Anthropology in Southern Africa, and beyond: Connections & Transformations

Hosted by University of the Western Cape, South Africa

31 August – 3 September 2008


 The 2008 annual conference of Anthropology Southern Africa called on scholars and graduate students of Anthropology to rethink the relationships between anthropological practices within the Southern African sub-region, the wider African context, and globally. The organisers were particularly interested in contributions that explored relations among and between anthropologists and "anthropologies of the South", with reference to the 1997 debate in Critique of Anthropology, and more recently, to the World Anthropologies Network (WAN) (Ribeiro & Escobar 2006).

Within the Southern African sub-region, at the beginning of the 21st century Anthropology faces wide-ranging challenges as a discipline which has a long history of grappling with the sub-region's social and political issues, including, among others, social anthropology's critical engagement with segregation and apartheid in South Africa, or the urbanization studies carried out in South Africa and on the Zambian copperbelt from the 1930s onwards.

Central challenges of postcolonial transformation, and anthropological research in the region include the re-negotiation of culture and social relations in the aftermath of large-scale political violence and war in several countries, public culture, and the postcolonial state. We note that postcolonial social, cultural and political transformations have taken distinct shape and routes in the sub-region's various countries, as is evident from the diverse approaches their political and social actors have taken to addressing contemporary issues such as HIV & Aids, land restitution and redistribution, human rights, poverty, the politics of indigeneity and Africanization, chiefs and democracy, public memory, reconciliation and truth commissions, gender and sexuality, globalization, cities in transition, translocal and transnational migration, ethnicity, race, and nationalism.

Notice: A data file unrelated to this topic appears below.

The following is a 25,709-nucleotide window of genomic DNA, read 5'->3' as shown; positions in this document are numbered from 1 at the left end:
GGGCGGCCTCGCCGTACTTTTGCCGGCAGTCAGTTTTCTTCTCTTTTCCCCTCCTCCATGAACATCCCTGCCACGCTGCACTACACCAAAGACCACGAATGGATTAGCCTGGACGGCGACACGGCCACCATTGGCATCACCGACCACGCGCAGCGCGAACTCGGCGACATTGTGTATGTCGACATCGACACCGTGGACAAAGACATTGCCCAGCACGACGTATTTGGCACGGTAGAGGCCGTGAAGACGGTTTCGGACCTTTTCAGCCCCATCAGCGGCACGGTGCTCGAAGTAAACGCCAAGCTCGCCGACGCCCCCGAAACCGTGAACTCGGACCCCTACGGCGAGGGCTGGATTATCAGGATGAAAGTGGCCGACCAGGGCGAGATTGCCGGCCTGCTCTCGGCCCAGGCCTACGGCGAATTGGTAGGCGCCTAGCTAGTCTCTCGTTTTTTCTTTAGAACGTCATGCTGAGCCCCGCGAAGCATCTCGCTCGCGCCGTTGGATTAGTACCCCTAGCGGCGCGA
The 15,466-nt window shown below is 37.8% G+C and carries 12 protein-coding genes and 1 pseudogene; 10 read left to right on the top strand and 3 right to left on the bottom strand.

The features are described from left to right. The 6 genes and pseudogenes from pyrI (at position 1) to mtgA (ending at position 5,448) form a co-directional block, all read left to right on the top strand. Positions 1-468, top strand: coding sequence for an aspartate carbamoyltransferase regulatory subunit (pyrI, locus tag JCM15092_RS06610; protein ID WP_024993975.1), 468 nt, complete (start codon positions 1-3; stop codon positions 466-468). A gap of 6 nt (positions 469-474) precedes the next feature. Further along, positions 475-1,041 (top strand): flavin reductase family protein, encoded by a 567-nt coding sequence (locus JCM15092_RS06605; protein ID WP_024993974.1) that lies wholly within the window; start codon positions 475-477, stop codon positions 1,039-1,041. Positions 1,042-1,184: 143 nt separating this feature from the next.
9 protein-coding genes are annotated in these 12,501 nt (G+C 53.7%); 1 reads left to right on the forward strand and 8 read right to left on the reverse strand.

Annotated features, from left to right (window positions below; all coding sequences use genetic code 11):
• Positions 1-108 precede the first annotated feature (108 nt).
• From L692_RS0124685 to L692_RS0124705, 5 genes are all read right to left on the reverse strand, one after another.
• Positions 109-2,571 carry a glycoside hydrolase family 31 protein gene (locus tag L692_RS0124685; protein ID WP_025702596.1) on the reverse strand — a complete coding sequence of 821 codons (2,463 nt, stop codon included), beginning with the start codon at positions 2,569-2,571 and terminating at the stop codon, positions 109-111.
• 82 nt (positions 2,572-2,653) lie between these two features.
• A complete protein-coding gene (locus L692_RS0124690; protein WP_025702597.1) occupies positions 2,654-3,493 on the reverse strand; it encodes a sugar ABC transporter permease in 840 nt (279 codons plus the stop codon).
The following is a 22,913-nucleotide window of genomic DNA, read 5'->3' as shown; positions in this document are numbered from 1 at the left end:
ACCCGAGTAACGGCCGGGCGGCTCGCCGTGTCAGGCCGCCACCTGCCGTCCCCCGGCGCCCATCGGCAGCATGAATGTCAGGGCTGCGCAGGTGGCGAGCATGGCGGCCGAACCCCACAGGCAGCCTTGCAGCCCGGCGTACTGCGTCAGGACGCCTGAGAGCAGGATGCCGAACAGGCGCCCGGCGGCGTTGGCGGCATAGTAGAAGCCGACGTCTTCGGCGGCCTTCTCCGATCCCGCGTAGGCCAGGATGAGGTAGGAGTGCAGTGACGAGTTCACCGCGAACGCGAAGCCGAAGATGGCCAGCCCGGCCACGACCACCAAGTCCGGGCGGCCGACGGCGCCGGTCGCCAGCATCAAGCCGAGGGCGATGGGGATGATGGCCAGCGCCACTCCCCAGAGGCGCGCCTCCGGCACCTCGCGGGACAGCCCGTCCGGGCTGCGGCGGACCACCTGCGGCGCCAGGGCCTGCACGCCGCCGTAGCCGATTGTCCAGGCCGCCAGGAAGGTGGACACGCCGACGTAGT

The Keynote was given by James Ferguson, Professor of Anthropology at Stanford University. Professor Ferguson has conducted extensive research and published works on several countries in the Southern African region, including Lesotho, Zambia, and most recently South Africa.